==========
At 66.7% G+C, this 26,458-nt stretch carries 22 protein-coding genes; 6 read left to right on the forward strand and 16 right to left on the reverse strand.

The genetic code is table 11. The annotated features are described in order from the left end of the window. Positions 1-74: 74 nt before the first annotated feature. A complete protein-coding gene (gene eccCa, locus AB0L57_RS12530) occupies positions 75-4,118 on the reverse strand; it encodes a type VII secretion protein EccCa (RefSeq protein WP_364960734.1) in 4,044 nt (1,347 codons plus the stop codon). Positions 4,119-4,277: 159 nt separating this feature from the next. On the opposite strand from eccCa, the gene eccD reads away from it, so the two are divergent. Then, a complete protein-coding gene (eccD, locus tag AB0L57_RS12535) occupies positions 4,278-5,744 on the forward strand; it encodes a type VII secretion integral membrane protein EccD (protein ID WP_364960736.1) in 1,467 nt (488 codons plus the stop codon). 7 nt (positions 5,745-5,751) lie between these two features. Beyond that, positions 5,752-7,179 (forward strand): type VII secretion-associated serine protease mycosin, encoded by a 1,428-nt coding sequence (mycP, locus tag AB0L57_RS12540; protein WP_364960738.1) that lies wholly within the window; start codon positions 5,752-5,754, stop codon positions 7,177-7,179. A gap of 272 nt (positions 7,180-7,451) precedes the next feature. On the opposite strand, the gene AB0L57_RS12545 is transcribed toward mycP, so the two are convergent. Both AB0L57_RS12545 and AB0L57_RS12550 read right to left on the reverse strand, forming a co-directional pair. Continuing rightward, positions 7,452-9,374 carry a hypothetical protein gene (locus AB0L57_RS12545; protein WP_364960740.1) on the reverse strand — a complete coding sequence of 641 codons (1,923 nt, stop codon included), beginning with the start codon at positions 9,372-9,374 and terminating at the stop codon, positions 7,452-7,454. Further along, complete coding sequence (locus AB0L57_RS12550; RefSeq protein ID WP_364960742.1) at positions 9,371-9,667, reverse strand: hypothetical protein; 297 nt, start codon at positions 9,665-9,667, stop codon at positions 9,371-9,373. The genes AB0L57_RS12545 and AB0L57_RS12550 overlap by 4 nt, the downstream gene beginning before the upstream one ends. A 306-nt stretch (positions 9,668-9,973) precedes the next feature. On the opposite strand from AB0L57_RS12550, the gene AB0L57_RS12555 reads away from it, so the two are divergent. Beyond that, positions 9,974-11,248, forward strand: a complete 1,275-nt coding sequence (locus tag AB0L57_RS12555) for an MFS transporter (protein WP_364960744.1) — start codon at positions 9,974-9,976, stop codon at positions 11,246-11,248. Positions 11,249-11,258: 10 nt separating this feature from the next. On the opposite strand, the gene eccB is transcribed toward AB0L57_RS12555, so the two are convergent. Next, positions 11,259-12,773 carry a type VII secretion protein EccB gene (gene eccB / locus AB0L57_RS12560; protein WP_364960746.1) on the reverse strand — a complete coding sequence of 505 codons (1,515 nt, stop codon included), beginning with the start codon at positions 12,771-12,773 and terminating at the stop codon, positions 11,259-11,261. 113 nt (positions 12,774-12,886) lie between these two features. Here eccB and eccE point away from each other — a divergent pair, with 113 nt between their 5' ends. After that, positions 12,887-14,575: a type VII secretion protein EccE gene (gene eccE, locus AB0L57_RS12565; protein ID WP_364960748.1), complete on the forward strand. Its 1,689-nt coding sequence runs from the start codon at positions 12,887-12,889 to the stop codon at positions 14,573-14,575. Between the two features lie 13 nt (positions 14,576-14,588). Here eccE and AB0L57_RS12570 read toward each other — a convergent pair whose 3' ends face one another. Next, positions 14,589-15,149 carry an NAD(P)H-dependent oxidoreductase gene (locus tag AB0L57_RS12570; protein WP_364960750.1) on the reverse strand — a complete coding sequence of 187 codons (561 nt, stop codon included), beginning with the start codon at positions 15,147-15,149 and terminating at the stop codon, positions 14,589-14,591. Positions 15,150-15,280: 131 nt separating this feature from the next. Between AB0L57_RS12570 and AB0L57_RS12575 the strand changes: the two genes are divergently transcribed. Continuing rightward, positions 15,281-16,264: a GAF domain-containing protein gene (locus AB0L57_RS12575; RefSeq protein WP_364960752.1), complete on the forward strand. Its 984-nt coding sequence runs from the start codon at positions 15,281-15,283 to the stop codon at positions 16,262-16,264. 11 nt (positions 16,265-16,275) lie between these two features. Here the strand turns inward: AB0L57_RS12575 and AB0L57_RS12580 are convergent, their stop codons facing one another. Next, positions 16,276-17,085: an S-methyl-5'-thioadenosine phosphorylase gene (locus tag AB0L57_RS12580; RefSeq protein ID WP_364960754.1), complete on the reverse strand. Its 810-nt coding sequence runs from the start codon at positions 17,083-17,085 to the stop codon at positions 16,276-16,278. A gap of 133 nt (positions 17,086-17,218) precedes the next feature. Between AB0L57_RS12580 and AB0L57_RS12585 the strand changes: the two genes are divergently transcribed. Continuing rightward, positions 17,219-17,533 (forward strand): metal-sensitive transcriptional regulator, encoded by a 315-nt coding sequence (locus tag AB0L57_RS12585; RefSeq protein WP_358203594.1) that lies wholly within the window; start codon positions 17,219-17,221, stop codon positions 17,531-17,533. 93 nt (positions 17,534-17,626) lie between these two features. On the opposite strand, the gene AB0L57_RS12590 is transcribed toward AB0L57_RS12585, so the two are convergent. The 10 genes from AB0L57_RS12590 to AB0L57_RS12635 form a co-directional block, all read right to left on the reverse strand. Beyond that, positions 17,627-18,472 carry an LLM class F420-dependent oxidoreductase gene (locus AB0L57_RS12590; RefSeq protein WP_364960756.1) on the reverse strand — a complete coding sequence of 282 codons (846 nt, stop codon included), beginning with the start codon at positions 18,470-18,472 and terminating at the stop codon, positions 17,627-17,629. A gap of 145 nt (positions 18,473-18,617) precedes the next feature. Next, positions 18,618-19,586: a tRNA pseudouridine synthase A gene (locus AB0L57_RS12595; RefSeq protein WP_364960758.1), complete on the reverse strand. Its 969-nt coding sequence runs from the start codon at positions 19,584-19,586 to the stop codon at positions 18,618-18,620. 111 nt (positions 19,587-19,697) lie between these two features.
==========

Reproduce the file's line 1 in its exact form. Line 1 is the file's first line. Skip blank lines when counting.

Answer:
At 66.7% G+C, this 26,458-nt stretch carries 22 protein-coding genes; 6 read left to right on the forward strand and 16 right to left on the reverse strand.